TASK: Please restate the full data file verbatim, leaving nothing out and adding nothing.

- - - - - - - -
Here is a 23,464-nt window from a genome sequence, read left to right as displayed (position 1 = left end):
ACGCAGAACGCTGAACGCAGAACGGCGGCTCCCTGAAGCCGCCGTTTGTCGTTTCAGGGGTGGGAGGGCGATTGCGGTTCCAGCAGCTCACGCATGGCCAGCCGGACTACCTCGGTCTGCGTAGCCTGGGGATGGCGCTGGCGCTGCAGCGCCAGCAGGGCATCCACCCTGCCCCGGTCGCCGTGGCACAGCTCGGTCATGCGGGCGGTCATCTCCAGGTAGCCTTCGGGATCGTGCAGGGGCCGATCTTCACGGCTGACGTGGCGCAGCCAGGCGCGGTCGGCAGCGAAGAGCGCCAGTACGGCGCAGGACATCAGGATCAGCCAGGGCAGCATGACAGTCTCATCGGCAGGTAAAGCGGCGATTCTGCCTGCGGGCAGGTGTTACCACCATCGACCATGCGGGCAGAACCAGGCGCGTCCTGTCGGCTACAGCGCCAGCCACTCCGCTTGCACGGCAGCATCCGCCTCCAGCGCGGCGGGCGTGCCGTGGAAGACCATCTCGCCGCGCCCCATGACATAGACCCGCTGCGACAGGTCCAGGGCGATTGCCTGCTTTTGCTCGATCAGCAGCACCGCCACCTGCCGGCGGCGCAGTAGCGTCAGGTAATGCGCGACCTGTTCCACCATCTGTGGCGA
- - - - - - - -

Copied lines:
Here is a 23,464-nt window from a genome sequence, read left to right as displayed (position 1 = left end):
ACGCAGAACGCTGAACGCAGAACGGCGGCTCCCTGAAGCCGCCGTTTGTCGTTTCAGGGGTGGGAGGGCGATTGCGGTTCCAGCAGCTCACGCATGGCCAGCCGGACTACCTCGGTCTGCGTAGCCTGGGGATGGCGCTGGCGCTGCAGCGCCAGCAGGGCATCCACCCTGCCCCGGTCGCCGTGGCACAGCTCGGTCATGCGGGCGGTCATCTCCAGGTAGCCTTCGGGATCGTGCAGGGGCCGATCTTCACGGCTGACGTGGCGCAGCCAGGCGCGGTCGGCAGCGAAGAGCGCCAGTACGGCGCAGGACATCAGGATCAGCCAGGGCAGCATGACAGTCTCATCGGCAGGTAAAGCGGCGATTCTGCCTGCGGGCAGGTGTTACCACCATCGACCATGCGGGCAGAACCAGGCGCGTCCTGTCGGCTACAGCGCCAGCCACTCCGCTTGCACGGCAGCATCCGCCTCCAGCGCGGCGGGCGTGCCGTGGAAGACCATCTCGCCGCGCCCCATGACATAGACCCGCTGCGACAGGTCCAGGGCGATTGCCTGCTTTTGCTCGATCAGCAGCACCGCCACCTGCCGGCGGCGCAGTAGCGTCAGGTAATGCGCGACCTGTTCCACCATCTGTGGCGA